Facebook yesterday made the -richest-ever share offering for a technology firm, raking in billions of dollars it could wield to dethrone Google as king of the Internet.
Facebook stock priced at US$38 per share was to begin trading under the symbol “FB” on the NASDAQ, giving the world’s leading social network a dizzying value of US$104 billion at its initial public offering (IPO).
The company reportedly planned to go public hacker style with an all-night software bending bash to culminate with Facebook co-founder Mark Zuckerberg remotely ringing the NASDAQ opening bell.
Employees joined in a “hackathon” at Facebook’s offices in the Silicon Valley city of Menlo Park and were to continue until the IPO, at which 421 million shares of common stock were to be sold.
Facebook itself is selling 180 million and holders of previous shares are selling 241 million.
Facebook was on course to raise US$16 billion, making it the richest IPO after financial giant Visa in 2008, according to Renaissance Capital. The addition of a possible stock “over-allotment” could boost the total to about US$18.4 billion.
With a market worth of US$104 billion, Facebook would be among the most valuable US companies, ahead of sector giants like Amazon (US$98 billion) and Cisco (US$89 billion), and more than twice the value of Ford Motor (US$38 billion). However, it remains behind Google (US$203 billion) and Apple (US$495 billion).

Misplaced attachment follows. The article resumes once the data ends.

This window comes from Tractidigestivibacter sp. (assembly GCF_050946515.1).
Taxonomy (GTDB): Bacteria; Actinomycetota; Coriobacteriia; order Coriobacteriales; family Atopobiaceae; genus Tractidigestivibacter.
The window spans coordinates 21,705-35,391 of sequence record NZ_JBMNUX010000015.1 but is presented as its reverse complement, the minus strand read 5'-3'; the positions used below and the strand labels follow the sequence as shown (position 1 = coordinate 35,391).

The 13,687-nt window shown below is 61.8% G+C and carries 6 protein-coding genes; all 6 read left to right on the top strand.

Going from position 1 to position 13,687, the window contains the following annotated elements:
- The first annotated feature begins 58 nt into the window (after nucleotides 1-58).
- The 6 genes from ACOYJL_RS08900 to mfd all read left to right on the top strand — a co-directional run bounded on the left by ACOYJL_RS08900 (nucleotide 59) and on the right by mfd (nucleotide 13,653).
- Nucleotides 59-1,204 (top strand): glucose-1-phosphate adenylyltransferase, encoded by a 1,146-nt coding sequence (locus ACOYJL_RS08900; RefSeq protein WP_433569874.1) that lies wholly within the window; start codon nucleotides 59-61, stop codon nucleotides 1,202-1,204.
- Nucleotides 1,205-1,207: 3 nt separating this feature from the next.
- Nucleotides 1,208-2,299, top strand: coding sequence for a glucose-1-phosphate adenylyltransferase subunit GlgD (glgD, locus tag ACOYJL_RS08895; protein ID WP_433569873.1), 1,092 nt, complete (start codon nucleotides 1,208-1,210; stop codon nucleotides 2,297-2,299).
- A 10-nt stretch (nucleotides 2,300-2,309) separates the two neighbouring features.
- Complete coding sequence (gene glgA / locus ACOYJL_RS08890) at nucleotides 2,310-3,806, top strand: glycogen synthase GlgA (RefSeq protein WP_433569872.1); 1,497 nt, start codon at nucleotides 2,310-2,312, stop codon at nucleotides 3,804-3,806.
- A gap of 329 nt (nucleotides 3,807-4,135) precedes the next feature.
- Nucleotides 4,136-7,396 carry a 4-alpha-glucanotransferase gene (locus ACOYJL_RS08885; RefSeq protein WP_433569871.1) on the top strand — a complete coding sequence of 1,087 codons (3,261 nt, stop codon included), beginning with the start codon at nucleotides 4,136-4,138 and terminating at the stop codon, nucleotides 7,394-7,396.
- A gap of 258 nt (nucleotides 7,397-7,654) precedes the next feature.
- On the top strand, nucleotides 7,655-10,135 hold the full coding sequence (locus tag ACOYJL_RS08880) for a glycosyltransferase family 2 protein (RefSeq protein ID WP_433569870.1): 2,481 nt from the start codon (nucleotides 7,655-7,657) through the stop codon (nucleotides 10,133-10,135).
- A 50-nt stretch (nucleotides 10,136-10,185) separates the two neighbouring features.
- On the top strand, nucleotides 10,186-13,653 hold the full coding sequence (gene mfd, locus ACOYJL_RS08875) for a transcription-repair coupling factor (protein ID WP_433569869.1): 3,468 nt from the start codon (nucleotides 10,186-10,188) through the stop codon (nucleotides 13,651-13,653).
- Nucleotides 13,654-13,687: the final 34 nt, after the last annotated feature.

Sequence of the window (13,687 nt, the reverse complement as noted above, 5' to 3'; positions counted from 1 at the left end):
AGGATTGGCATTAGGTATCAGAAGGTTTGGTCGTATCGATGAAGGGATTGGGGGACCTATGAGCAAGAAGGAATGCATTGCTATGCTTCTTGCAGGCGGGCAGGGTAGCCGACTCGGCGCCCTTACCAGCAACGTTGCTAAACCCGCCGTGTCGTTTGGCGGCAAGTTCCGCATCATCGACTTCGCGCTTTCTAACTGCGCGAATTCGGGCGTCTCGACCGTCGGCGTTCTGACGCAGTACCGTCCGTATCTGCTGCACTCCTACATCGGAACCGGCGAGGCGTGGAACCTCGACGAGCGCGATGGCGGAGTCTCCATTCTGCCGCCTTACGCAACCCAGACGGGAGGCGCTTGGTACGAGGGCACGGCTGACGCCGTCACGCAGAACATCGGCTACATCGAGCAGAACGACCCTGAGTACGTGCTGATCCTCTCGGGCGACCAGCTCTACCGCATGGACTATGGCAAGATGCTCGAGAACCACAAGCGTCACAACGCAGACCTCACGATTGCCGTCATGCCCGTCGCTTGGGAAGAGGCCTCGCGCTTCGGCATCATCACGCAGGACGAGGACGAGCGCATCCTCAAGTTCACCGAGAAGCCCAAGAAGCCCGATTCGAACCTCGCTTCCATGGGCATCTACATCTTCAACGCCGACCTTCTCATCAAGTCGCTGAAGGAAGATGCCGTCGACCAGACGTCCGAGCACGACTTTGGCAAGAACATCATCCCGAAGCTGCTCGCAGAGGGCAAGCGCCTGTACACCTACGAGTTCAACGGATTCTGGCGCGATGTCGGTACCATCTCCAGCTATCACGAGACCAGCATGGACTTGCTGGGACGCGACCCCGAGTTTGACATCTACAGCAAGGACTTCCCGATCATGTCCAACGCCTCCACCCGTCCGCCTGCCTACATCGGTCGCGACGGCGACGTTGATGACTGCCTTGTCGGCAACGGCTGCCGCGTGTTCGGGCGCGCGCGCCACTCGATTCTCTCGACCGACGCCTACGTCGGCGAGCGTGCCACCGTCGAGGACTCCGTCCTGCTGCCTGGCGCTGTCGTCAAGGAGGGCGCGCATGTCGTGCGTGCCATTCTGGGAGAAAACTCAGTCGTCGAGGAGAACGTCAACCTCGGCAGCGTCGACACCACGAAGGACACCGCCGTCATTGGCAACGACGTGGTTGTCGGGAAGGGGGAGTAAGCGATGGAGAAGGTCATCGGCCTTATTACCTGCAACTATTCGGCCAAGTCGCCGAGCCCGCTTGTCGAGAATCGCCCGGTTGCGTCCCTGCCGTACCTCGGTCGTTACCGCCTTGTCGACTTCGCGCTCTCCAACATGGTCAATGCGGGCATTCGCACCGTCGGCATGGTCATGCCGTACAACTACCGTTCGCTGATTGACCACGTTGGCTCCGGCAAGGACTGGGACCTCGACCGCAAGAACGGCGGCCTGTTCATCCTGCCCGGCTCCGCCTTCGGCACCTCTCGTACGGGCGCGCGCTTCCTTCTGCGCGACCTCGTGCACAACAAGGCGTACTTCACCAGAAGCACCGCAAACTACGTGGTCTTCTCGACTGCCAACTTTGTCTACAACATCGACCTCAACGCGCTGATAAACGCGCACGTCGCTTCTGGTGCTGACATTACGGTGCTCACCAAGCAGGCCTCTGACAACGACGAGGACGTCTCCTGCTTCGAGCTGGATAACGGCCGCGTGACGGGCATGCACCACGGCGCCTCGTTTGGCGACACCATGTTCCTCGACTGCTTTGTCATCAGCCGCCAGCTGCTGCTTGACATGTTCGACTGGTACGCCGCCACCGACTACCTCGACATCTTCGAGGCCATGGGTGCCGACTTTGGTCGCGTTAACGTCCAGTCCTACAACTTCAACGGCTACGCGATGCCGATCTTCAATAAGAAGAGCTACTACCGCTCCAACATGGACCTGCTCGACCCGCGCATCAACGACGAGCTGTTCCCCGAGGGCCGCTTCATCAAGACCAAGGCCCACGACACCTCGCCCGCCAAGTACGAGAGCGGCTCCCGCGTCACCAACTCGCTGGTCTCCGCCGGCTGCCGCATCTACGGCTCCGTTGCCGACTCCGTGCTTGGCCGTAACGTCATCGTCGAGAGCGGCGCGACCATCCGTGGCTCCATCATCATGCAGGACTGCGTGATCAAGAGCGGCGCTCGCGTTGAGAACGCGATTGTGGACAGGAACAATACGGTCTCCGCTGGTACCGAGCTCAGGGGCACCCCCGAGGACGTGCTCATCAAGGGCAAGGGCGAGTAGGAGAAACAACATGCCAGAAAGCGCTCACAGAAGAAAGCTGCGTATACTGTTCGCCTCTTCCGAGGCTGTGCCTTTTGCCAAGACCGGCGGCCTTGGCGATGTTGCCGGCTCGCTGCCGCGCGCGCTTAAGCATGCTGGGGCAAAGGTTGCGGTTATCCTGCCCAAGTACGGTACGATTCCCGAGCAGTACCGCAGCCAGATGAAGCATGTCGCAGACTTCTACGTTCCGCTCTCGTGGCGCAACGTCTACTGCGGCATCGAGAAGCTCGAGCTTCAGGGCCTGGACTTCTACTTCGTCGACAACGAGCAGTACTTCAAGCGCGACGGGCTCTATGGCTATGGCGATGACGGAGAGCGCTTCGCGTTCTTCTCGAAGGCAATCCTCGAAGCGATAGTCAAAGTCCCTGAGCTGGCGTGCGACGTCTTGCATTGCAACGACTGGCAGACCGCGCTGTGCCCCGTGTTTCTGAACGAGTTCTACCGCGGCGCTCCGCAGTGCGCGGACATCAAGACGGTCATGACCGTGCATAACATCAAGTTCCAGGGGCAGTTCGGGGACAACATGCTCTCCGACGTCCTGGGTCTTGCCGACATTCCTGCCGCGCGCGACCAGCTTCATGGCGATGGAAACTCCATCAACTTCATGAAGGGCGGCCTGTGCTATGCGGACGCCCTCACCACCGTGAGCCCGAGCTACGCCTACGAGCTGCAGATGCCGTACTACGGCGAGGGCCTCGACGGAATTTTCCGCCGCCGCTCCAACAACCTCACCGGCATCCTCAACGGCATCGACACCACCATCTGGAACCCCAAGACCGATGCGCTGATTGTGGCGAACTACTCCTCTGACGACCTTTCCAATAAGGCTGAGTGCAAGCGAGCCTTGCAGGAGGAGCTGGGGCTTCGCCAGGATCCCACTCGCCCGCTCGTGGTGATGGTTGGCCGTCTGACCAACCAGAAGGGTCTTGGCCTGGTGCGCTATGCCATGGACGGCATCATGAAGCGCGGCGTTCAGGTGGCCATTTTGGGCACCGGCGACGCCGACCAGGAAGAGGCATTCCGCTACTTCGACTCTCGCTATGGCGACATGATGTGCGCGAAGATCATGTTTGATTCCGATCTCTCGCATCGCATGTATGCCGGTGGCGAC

Under the share plan, Zuckerberg will hold 55.8 percent of the voting power, and about 18.4 percent of the value of Facebook. The 28-year-old controls the firm through a dual-class stock structure.
Wall Street and investors around the globe have been girding for a Facebook IPO frenzy.
In the past few days, Facebook boosted the estimated price for the shares, and added to the number of shares being offered from insiders.
London bookmakers anticipated a stampede. At the betting firm Spreadex, clients have been speculating that shares could rise above US$56 after their first day.
Wedbush Securities analyst Michael Pachter said he believed that despite the large number of shares being offered, Facebook stock price would climb quickly in trading.
“I would guess it trades a lot higher, and settles in the mid-40s [US dollars],” Pachter said.
Spreadex said that among other tech IPOs, LinkedIn rose 109 percent the first day, while Groupon surged 31 percent. Social game maker Zynga lost ground on its first day.
However, Spreadex spokesman Andy MacKenzie said: “We have had some customers holding back based on their belief that Facebook shares may well fall in value after the furor over the initial launch has died down.”